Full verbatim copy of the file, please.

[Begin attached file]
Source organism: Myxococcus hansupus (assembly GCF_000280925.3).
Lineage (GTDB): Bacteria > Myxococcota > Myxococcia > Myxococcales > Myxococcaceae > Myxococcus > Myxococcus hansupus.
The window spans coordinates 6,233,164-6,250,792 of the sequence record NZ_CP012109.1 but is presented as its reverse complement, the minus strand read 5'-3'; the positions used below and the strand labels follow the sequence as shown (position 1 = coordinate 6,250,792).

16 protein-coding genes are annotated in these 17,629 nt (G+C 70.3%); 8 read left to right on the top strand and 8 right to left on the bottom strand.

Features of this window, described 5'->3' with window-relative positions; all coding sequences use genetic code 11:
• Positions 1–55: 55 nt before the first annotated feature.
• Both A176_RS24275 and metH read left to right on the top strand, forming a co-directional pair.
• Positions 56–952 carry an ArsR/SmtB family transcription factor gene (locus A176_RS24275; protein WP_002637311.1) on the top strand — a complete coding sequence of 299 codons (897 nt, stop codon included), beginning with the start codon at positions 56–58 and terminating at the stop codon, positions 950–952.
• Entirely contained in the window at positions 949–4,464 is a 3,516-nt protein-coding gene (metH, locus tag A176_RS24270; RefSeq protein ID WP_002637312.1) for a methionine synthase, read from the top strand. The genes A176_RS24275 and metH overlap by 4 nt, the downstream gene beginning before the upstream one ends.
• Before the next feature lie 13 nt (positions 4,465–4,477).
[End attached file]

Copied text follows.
Source organism: Myxococcus hansupus (assembly GCF_000280925.3).
Lineage (GTDB): Bacteria > Myxococcota > Myxococcia > Myxococcales > Myxococcaceae > Myxococcus > Myxococcus hansupus.
The window spans coordinates 6,233,164-6,250,792 of the sequence record NZ_CP012109.1 but is presented as its reverse complement, the minus strand read 5'-3'; the positions used below and the strand labels follow the sequence as shown (position 1 = coordinate 6,250,792).

16 protein-coding genes are annotated in these 17,629 nt (G+C 70.3%); 8 read left to right on the top strand and 8 right to left on the bottom strand.

Features of this window, described 5'->3' with window-relative positions; all coding sequences use genetic code 11:
• Positions 1–55: 55 nt before the first annotated feature.
• Both A176_RS24275 and metH read left to right on the top strand, forming a co-directional pair.
• Positions 56–952 carry an ArsR/SmtB family transcription factor gene (locus A176_RS24275; protein WP_002637311.1) on the top strand — a complete coding sequence of 299 codons (897 nt, stop codon included), beginning with the start codon at positions 56–58 and terminating at the stop codon, positions 950–952.
• Entirely contained in the window at positions 949–4,464 is a 3,516-nt protein-coding gene (metH, locus tag A176_RS24270; RefSeq protein ID WP_002637312.1) for a methionine synthase, read from the top strand. The genes A176_RS24275 and metH overlap by 4 nt, the downstream gene beginning before the upstream one ends.
• Before the next feature lie 13 nt (positions 4,465–4,477).